Articles | Volume 15, issue 8
Atmos. Meas. Tech., 15, 2557–2577, 2022
Atmos. Meas. Tech., 15, 2557–2577, 2022
Research article
28 Apr 2022
Research article | 28 Apr 2022

Improved ozone monitoring by ground-based FTIR spectrometry

Improved ozone monitoring by ground-based FTIR spectrometry
Omaira Elena García1, Esther Sanromá1,a, Matthias Schneider2, Frank Hase2, Sergio Fabián León-Luis1,b, Thomas Blumenstock2, Eliezer Sepúlveda1, Alberto Redondas1, Virgilio Carreño1, Carlos Torres1, and Natalia Prats1 Omaira Elena García et al.
  • 1Izaña Atmospheric Research Centre (IARC), State Meteorological Agency of Spain (AEMet), Santa Cruz de Tenerife, Spain
  • 2Institute of Meteorology and Climate Research (IMK-ASF), Karlsruhe Institute of Technology (KIT), Karlsruhe, Germany
  • anow at: Employment Observatory of the Canary Islands (OBECAN), Santa Cruz de Tenerife, Spain
  • bnow at: TRAGSATEC, Madrid, Spain

Correspondence: Omaira Elena García (


Accurate observations of atmospheric ozone (O3) are essential to monitor in detail its key role in atmospheric chemistry. The present paper examines the performance of different O3 retrieval strategies from FTIR (Fourier transform infrared) spectrometry by using the 20-year time series of the high-resolution solar spectra acquired from 1999 to 2018 at the subtropical Izaña Observatory (IZO, Spain) within NDACC (Network for the Detection of Atmospheric Composition Change). In particular, the effects of two of the most influential factors have been investigated: the inclusion of a simultaneous atmospheric temperature profile fit and the spectral O3 absorption lines used for the retrievals (the broad spectral region of 1000–1005 cm−1 and single micro-windows between 991 and 1014 cm−1). Additionally, the water vapour (H2O) interference in O3 retrievals has been evaluated, with the aim of providing an improved O3 strategy that minimises its impact and, therefore, could be applied at any NDACC FTIR station under different humidity conditions. The theoretical and experimental quality assessments of the different FTIR O3 products (total column (TC) amounts and volume mixing ratio (VMR) profiles) provide consistent results. Combining a simultaneous temperature retrieval with the optimal selection of single O3 micro-windows results in superior FTIR O3 products, with a precision of better than 0.6 %–0.7 % for O3 TCs as compared to coincident NDACC Brewer observations taken as a reference. However, this improvement can only be achieved provided the FTIR spectrometer is properly characterised and stable over time. For unstable instruments, the temperature fit is found to exhibit a strong negative influence on O3 retrievals due to the increase in the cross-interference between the temperature retrieval and instrumental performance (given by the instrumental line shape function and measurement noise), which leads to a worsening of the precision of FTIR O3 TCs of up to 2 %. This cross-interference becomes especially noticeable beyond the upper troposphere/lower stratosphere, as documented theoretically as well as experimentally by comparing FTIR O3 profiles to those measured using electrochemical concentration cell (ECC) sondes within NDACC. Consequently, it should be taken into account for the reliable monitoring of the O3 vertical distribution, especially over long-term timescales.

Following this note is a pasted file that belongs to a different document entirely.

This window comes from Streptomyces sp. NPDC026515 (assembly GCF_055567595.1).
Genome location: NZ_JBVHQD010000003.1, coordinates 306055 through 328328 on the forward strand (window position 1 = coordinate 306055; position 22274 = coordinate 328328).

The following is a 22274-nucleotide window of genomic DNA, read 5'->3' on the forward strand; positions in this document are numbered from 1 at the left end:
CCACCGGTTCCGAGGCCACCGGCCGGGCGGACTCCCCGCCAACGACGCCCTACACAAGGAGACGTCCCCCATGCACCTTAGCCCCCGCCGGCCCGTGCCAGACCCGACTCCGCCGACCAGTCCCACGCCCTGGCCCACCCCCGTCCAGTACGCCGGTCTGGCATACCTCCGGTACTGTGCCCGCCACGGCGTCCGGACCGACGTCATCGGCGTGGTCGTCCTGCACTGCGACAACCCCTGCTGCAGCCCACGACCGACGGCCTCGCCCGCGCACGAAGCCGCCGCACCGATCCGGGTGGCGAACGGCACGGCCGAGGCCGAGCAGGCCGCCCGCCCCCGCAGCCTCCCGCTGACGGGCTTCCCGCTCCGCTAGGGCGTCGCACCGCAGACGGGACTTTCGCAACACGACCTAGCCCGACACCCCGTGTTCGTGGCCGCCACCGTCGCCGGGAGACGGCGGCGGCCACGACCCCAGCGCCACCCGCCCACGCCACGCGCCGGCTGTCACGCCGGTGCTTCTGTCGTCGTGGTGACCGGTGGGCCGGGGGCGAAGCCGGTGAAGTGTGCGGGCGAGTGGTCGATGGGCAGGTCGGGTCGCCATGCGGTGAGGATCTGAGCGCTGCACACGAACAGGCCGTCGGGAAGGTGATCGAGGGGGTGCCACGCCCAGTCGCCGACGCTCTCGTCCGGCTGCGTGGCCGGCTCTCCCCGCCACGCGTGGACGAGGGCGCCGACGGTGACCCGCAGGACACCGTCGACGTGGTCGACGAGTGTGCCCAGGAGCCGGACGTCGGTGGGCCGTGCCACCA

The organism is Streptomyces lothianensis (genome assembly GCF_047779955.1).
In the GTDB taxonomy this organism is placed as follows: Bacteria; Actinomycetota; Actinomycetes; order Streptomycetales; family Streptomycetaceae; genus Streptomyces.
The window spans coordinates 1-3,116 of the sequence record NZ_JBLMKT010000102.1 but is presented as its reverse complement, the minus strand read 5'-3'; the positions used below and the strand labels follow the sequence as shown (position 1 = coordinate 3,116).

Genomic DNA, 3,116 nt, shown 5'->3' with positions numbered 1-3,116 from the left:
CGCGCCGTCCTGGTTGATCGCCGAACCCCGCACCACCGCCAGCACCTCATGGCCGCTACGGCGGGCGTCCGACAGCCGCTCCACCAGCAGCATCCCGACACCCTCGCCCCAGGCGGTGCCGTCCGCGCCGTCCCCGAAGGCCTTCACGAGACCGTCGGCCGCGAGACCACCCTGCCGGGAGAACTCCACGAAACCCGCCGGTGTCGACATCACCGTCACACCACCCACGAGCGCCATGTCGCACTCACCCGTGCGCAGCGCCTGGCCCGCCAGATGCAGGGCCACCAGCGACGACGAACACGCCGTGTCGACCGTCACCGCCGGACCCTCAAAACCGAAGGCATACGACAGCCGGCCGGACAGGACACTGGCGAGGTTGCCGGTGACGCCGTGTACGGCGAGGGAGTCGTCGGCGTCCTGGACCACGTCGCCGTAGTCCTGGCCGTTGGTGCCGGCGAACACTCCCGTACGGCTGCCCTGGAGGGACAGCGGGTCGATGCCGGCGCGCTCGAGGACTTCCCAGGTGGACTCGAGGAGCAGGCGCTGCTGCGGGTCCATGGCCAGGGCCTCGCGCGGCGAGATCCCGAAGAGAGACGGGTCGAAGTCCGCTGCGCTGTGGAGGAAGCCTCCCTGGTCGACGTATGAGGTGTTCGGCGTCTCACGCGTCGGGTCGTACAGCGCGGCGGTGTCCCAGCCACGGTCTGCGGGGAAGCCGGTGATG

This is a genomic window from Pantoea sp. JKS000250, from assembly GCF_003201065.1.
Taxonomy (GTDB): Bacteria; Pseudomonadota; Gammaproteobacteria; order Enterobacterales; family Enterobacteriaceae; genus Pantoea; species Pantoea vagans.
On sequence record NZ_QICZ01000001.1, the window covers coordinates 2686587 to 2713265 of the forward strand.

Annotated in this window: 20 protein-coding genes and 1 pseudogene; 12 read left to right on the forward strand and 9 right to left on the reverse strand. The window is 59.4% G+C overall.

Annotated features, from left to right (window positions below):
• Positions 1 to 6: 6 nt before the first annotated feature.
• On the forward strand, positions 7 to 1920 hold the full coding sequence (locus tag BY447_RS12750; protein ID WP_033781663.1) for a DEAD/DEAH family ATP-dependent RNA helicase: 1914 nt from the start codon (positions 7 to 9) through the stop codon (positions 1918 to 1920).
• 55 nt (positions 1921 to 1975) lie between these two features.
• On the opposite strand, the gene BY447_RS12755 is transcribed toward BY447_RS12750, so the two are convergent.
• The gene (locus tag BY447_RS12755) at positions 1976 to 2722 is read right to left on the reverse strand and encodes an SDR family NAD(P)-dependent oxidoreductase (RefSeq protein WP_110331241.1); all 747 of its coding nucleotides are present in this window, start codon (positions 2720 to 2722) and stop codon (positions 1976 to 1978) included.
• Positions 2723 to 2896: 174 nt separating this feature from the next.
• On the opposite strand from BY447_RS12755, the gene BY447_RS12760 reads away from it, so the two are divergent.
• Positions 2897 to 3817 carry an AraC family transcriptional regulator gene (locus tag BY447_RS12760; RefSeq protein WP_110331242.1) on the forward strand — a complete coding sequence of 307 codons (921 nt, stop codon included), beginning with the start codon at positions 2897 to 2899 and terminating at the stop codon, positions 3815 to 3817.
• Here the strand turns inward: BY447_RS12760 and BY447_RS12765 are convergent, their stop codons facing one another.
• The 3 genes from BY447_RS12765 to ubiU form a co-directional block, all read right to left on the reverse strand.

1 Introduction

Monitoring atmospheric composition is crucial for understanding the present climate and foreseeing possible future changes, and is, therefore, the basis for the design and implementation of efficient climate-change mitigation and adaptation policies. Among the atmospheric gases with important climate effects, ozone (O3) plays a vital role in atmospheric chemistry. In the stratosphere, it absorbs a large part of the biologically damaging ultraviolet sunlight, allowing only a small amount to reach the earth's surface. Likewise, absorption of the ultraviolet radiation heats, stratifies, and determines the vertical stability of the middle atmosphere. In the troposphere, O3 absorbs infrared radiation, acting as an important greenhouse gas; it affects the oxidising capacity of the atmosphere; and it is a phytotoxicant that is harmful to public health (Cuevas et al.2013; WMO2014a, 2018; Gaudel et al.2018, and references therein).